What price English when Chinese Web gets going?
L&H claims Asian market will make USA, Europe backwater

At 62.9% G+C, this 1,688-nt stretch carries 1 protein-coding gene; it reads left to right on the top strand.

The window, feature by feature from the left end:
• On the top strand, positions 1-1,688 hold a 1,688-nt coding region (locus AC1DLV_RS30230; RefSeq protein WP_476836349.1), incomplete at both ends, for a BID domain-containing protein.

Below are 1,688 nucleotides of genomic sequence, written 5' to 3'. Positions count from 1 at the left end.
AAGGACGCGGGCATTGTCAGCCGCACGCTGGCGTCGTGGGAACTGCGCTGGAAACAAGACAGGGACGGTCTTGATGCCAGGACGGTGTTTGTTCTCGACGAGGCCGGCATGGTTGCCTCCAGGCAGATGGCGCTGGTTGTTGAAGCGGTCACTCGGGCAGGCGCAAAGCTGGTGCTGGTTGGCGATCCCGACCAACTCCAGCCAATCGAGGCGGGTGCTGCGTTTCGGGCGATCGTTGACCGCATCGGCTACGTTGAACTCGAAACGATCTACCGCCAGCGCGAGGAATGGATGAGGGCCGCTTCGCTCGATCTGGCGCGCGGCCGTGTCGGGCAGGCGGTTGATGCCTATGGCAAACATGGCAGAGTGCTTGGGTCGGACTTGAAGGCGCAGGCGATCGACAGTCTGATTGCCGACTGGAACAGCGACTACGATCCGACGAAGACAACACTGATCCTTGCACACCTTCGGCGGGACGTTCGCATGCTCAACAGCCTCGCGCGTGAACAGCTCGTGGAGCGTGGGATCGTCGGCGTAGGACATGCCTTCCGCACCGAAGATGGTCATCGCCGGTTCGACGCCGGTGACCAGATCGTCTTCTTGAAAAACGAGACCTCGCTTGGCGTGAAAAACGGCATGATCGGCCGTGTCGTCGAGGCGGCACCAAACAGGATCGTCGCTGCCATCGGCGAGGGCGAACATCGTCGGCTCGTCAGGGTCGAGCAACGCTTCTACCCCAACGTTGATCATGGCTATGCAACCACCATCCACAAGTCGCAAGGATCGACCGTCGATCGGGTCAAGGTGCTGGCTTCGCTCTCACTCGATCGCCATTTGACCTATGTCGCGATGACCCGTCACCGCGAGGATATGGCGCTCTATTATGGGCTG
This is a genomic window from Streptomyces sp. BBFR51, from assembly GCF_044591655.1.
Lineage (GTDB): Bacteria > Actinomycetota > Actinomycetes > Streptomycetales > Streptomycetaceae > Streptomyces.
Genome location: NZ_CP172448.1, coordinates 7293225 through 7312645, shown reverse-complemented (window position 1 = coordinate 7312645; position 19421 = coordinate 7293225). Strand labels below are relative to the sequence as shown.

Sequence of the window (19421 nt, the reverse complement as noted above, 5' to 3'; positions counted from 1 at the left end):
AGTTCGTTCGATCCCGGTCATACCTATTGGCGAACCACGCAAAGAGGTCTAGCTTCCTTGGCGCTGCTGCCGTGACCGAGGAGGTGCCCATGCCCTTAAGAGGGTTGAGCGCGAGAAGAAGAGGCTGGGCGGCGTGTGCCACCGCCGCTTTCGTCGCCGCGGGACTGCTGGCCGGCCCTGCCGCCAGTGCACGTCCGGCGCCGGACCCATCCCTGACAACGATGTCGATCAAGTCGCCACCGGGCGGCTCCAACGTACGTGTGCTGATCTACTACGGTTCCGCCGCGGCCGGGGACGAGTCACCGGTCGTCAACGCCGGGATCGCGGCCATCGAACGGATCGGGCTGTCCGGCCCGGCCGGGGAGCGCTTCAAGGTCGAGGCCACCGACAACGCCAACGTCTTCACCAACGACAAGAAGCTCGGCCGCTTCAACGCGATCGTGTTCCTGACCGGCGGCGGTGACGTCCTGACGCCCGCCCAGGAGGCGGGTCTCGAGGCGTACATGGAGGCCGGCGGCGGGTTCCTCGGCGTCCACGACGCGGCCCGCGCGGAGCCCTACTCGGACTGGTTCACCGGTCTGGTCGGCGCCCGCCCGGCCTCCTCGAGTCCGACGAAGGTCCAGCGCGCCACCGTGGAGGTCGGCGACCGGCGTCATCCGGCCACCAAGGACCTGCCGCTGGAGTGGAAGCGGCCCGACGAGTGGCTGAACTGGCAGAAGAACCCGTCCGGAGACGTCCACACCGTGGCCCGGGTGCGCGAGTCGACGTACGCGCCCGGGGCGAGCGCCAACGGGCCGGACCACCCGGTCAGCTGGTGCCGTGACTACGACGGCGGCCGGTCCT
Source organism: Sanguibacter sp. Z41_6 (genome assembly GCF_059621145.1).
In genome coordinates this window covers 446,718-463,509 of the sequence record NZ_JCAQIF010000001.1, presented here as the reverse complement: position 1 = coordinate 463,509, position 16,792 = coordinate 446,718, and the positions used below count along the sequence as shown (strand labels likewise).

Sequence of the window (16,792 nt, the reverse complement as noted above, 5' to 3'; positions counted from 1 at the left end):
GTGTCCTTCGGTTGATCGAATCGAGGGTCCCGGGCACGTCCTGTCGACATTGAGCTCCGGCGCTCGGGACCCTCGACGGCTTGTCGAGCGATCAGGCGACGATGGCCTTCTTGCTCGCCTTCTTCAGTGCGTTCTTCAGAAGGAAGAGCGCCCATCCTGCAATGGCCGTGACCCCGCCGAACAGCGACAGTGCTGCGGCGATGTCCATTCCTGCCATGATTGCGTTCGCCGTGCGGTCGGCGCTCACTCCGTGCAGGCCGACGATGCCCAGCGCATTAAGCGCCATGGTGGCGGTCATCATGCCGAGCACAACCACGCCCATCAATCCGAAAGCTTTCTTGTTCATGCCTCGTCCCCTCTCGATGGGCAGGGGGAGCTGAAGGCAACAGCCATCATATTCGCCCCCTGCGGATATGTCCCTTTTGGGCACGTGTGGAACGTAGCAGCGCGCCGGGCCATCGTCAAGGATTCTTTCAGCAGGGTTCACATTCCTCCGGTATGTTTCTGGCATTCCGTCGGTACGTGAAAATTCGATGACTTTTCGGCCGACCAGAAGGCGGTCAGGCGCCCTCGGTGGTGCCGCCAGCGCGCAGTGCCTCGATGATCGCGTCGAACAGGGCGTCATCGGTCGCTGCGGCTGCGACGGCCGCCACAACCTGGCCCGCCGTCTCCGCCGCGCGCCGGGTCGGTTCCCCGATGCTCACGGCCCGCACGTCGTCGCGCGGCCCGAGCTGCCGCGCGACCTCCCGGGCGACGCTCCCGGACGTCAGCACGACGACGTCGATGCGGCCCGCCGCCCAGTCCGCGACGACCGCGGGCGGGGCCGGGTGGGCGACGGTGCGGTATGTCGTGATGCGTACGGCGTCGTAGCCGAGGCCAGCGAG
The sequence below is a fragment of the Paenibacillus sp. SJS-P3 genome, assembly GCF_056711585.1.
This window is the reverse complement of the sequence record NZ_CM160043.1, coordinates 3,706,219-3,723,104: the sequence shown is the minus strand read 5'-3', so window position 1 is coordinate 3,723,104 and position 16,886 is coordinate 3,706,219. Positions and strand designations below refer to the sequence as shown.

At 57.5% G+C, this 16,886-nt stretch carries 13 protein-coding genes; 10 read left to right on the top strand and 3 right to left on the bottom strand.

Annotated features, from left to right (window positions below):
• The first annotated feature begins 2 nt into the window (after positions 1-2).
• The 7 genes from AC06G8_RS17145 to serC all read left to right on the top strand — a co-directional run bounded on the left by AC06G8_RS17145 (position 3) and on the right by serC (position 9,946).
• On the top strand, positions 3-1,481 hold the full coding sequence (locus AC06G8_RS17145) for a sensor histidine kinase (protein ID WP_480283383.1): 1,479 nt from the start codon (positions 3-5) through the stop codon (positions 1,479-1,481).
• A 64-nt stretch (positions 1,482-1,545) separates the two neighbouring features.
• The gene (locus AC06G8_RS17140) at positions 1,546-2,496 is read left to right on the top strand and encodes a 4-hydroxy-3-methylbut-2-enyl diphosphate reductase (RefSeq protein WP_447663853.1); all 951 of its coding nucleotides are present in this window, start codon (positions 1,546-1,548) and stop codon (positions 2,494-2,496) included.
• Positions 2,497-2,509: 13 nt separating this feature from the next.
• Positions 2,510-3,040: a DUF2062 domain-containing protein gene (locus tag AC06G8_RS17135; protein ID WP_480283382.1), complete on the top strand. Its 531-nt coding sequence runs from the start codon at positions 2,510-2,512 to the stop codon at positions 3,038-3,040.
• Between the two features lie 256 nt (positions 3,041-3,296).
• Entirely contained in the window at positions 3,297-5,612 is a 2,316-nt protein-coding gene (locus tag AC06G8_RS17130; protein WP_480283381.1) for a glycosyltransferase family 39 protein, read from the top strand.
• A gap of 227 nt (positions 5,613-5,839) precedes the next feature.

A senior executive from Lernout & Hauspie paid a flying visit to the offices of The Register at the end of last week and sparked off something of a debate about the future of the Internet. L&H, a Belgian company boosted by funds from both Microsoft and Intel, now has 14 languages which its software will machine translate, backed up by teams of human translators to tweak the idioms. Ellen Spooren, a senior corporate VP of L&H, said that her company's estimate was that in only four or five years' time, the number of Chinese people accessing the Internet would change the current emphasis of the Web from an English-centric to a Chinese-centric phenomenon. IBM, which has been in this market for around 30 years, recently revealed that it will resume research into language translation, three years after it ditched its R&D. The reason, according to sources, is the magic phrase "e-commerce". Just a couple of days after her visit, L&H signed a deal with Group Sense Internatonal (GSL) and Huajian Electronic Corporation to create a JV aimed at assisting consumers in China to learn English as a second language. The deal will mean personalised language learning solutions including Web-connected handheld devices for Chinese consumers. GSL will make these, while Huajian will provide full sentence translation between English and Mandarin. According to L&H executive Louis Woo, Internet use in China will reach nine million users next year. L&H will integrate its RealSpeak software into the handheld devices. ®